1/08/2012
Halfway through halfway through

"Dear friends, family, and just about everyone who loves me: I want a Baby Alive for my 23rd birthday. It's on the 18th of February. Thanks."

"23 na tayo. Wah."

It should be a breakthrough for me. Somebody else is turning 23 at almost the same time as me! I was, after all, always surrounded my people a year older than me, thanks to me skipping a year of pre-school. Sure, I know people who are also the same age as me, if not much younger (looking at you, Inka, Les, Sars...) but here's where my propensity to pull myself down comes in: it still feels like they're older than me. Definitely more mature.

Hazel may want dolls for her birthday, and I may be completely aware that she was born five weeks after I am, but the feeling remains.

"Tapos two years na lang makaka-experience na tayo ng quarter-life crisis," she answered back. "Wah back at you."

"Akala ko eto na yung quarter-life crisis natin?" I answered back. "Humihingi ka na ng dolls eh..."

"Um, um, for collection purposes lang!" she countered. And then, a late realization. "Shiz, oo nga ano..."

I'm turning 23 tomorrow. It would be almost four years since I graduated from college, four years since I entered the labor force, four years since I started making a fool of myself without the concept of "I'm still finding my way through life" protecting me. (Then again, this started way back.)

I'm not exactly sure what I should be doing now. I've made the best of my circumstances. I have what you'd call a steady job, even if I know it's not going to last long and I have to go somewhere else sooner or later. Socially, nothing's really changed. I go out, mostly by myself. I talk to people, and they'd talk back only if they're interested. I make friends, only to turn my back on them. And I'm dealing with it by going on shopping binges at bookstores.

The past year saw my corner of the bookshelf in our home grow. In the past three months alone I got seven books - five in October, one in November, and one last month, my sister's first Christmas gift to me. It's her first year as part of the labor force.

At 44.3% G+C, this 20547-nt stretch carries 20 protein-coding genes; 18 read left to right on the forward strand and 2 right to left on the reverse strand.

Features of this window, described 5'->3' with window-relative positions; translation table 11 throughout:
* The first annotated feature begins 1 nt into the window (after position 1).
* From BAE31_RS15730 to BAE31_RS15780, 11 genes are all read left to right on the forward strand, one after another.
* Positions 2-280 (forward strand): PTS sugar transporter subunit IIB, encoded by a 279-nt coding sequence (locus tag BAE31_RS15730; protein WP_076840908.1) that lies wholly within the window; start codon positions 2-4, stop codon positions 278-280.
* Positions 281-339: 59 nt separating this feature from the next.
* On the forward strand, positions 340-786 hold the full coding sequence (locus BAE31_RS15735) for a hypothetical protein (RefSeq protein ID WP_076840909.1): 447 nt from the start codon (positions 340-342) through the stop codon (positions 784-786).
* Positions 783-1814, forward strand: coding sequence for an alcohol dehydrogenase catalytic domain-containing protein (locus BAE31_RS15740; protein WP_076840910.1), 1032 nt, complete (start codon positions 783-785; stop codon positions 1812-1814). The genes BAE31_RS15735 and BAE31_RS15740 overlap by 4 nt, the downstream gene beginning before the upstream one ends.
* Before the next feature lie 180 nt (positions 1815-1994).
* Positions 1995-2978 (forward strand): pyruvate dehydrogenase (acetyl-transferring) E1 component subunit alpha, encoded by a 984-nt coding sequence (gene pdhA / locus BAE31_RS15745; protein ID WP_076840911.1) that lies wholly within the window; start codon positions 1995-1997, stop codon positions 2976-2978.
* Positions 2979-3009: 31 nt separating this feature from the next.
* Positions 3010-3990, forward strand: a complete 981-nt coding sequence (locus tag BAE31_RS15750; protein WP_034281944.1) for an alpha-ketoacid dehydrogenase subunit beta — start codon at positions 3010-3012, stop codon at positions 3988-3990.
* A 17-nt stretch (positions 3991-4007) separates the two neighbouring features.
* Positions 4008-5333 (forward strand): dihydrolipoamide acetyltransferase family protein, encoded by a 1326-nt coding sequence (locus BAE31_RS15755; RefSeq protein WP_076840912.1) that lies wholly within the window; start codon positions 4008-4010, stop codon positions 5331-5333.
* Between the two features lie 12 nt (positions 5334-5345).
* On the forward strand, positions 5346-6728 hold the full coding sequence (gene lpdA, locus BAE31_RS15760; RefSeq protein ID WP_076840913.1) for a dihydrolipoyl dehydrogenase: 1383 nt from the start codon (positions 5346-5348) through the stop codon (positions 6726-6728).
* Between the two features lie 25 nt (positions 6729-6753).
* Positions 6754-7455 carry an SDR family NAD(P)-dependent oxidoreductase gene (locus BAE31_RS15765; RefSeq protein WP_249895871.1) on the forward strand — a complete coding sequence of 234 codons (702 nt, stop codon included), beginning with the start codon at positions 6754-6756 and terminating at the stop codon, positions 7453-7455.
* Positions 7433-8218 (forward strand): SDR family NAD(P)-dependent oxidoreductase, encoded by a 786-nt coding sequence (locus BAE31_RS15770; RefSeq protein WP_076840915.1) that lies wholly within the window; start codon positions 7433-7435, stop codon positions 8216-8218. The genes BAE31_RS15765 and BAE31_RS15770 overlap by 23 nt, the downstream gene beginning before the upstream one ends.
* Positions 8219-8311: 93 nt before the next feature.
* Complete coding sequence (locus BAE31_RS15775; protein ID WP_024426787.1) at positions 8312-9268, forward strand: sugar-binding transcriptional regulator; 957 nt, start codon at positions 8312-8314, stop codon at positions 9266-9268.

Yesterday I was organizing my old magazines - a big pile of music magazines collected over the past few years, plus a couple of others, mostly men's magazines, to fill my "more substantial read" quota. I don't have use for much of them now - in between conversations with Jeany and incessant listening to 6 Music, I've become a muso, and a terrible one at that -  so I've put them all in a plastic box for storage elsewhere.

I realize that that's the sort of thing I should've been doing when I was still in college: make the most of my weekly allowance by buying everything in sight. Sure, I did that before, but not as much as I do now, when I'm earning my own money and, thus, have some financial responsibilities around the house. (I don't have much, but if I can, I do.) After that shopping spree a quarter of a year back I felt a bit guilty for spending so much money. But it felt right when I was doing it, I'd think. I deserve a break after all this, right?

In Hazel's case, it's collecting dolls, possibly staring at it from afar, remembering when she was still young. But I can't possibly speak on her behalf.

I'm writing this after reading the fourth of my seven new books - and it happens to be Andrew Collins' second autobiography, covering his college years, so my perspective is going to be a bit skewed here. He went to college and had the mix just right. He studied, he experienced things, he had fun. Me? I worried my way through college. Worried about the future, worried about the present, and maybe worried about the past even. Same pattern of things when I started working (shoot, bitches for colleagues, a very familiar thing to think, whyyyyy?) and, pretty much, every other time since.

And now I'm compensating for all that I've missed out by buying all these books and magazines and fairly hard-to-find CDs and wallowing in the experience of having an ever-expanding collection of something. Well knowing, of course, that I've still missed out on a bunch of nights out with friends, and perhaps a couple of girlfriends, by worrying about what they'd think if I did push through with these, you know, things.

And Hazel's just collecting dolls, definitely staring at it from afar, remembering when she was still young.

I'm turning 23 tomorrow. And, in case I haven't noticed it before (and I think I have, right, Y2?) I'm in the middle of my own quarter-life crisis.

And I'm worrying about it.

And your responses...

23. Not so bad. I'm turning 26. Wala lang. Anyway, regarding jobs, keep (and make) yourself available to whatever may come. I was 23 (I think) when I quit the FA thing. Like you, I graduated younger than most classmates, entering school at 3. That actually gives us one extra year to be foolish and choosy about the career we would like to be in. LOL Anywaaay, since 23 I have been into various industries: say, petroleum, errand services, call center-airline reservations, call center-chat support selling cable tv.

And now I think I'm okay with my job. :) When I was younger I thought I'd have a stable likable livable job by 25. Well, I'm just starting to be stable. It's not too bad.

I don't make sense, it's early.

Blogger Katia1/11/2012     

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